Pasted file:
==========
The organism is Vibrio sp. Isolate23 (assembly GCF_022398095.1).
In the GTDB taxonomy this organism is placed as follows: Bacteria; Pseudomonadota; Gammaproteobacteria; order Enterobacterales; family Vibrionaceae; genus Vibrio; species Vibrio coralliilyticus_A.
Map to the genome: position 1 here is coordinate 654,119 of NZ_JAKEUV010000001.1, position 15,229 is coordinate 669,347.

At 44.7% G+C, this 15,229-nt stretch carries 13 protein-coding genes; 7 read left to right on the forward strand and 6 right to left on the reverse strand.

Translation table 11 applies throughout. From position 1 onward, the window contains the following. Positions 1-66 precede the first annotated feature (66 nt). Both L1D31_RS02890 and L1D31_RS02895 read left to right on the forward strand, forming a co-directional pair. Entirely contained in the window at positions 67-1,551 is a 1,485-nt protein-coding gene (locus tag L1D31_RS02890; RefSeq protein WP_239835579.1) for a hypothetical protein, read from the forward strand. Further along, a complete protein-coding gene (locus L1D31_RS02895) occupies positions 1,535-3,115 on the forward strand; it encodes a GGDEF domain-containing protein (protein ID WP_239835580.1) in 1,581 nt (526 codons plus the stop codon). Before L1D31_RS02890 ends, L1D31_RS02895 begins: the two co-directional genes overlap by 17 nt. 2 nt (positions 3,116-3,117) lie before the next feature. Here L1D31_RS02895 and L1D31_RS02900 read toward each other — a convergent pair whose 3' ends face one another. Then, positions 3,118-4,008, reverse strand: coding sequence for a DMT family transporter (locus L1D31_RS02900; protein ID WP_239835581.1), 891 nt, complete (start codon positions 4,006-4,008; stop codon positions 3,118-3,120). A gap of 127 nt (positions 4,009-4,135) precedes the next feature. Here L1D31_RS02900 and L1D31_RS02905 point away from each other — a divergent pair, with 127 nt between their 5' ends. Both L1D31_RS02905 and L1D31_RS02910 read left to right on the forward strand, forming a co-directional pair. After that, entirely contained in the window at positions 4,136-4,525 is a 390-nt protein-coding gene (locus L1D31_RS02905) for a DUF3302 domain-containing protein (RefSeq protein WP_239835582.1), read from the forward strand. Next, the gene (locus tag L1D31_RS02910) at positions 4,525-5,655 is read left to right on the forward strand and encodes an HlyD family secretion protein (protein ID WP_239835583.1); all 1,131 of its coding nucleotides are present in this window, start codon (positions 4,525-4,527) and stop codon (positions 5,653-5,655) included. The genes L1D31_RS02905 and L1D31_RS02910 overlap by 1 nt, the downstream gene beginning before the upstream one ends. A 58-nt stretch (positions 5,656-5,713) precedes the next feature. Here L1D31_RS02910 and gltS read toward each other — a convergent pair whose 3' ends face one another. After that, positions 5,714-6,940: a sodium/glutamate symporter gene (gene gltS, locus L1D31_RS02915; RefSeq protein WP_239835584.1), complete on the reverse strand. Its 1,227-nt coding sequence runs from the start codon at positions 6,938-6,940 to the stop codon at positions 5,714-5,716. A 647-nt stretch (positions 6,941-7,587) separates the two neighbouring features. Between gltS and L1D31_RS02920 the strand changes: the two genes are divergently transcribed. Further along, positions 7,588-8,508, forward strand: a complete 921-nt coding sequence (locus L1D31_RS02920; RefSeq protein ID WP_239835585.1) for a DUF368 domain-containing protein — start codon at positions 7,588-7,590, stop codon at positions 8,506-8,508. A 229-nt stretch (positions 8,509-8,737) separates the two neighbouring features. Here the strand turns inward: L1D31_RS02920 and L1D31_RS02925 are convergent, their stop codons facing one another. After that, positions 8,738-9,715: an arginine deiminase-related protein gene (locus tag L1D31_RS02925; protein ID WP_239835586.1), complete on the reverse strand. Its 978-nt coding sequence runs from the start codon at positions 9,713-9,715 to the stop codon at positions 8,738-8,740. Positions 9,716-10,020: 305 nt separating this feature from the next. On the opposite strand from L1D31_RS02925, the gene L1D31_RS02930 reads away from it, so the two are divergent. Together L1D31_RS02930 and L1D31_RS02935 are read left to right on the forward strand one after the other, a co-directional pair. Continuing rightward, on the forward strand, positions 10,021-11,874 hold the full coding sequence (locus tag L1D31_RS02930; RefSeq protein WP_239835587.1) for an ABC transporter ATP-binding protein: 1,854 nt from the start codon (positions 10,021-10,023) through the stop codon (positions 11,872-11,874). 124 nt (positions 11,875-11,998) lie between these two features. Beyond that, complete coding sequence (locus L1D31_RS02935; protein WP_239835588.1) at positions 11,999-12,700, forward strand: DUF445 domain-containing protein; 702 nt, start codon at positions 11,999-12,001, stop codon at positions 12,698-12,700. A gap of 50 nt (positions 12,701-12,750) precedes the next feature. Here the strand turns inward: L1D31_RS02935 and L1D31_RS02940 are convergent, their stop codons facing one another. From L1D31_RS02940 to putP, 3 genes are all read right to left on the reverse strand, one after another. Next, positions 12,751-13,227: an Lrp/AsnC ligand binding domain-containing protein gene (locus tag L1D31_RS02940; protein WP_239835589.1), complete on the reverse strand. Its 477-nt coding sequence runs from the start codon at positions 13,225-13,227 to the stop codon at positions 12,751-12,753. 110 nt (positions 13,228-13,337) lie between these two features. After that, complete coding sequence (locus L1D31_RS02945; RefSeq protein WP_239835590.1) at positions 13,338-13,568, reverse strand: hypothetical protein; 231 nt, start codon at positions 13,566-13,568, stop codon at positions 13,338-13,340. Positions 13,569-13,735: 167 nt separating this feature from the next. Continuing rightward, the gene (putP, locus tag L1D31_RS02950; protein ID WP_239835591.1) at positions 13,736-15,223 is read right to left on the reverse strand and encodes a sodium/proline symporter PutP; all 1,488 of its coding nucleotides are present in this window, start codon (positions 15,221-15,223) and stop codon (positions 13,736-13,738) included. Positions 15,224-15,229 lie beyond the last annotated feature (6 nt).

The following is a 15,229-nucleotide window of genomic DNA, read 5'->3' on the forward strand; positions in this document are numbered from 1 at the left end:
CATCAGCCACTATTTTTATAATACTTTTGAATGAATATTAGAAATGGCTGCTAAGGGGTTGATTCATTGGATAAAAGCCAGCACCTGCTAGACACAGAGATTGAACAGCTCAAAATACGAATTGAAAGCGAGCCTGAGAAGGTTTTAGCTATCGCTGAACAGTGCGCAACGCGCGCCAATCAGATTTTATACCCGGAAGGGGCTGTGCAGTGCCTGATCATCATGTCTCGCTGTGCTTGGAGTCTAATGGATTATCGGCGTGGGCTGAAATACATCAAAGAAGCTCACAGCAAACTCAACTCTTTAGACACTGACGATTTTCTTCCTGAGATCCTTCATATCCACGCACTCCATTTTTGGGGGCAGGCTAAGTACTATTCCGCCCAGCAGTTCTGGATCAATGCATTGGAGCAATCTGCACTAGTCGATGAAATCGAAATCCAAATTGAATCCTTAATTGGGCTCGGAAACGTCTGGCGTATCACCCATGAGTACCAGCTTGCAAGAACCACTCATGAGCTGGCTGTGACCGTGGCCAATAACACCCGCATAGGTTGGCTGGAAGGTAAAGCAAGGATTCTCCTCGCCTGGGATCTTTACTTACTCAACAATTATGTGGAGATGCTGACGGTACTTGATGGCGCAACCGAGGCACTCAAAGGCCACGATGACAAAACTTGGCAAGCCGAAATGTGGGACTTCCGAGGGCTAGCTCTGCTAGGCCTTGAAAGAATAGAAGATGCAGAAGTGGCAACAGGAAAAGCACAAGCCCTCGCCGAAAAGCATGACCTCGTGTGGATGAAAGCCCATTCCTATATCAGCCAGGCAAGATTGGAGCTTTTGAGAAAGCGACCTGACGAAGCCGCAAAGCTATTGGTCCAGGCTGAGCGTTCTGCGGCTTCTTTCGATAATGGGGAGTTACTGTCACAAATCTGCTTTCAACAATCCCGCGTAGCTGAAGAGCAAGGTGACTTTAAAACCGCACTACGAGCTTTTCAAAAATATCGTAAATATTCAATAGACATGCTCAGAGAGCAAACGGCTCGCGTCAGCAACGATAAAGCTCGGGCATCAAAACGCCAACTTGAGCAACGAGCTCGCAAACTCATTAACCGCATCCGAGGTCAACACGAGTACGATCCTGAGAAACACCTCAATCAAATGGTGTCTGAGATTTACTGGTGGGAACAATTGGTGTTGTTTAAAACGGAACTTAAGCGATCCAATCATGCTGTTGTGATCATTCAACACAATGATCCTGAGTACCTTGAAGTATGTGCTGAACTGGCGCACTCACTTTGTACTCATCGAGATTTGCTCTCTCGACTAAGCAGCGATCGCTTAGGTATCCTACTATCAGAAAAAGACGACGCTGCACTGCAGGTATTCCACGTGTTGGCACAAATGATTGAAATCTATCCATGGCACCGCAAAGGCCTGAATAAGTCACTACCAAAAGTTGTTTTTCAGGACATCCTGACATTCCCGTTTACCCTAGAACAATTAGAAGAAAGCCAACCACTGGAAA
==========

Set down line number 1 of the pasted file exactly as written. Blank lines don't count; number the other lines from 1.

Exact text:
The organism is Vibrio sp. Isolate23 (assembly GCF_022398095.1).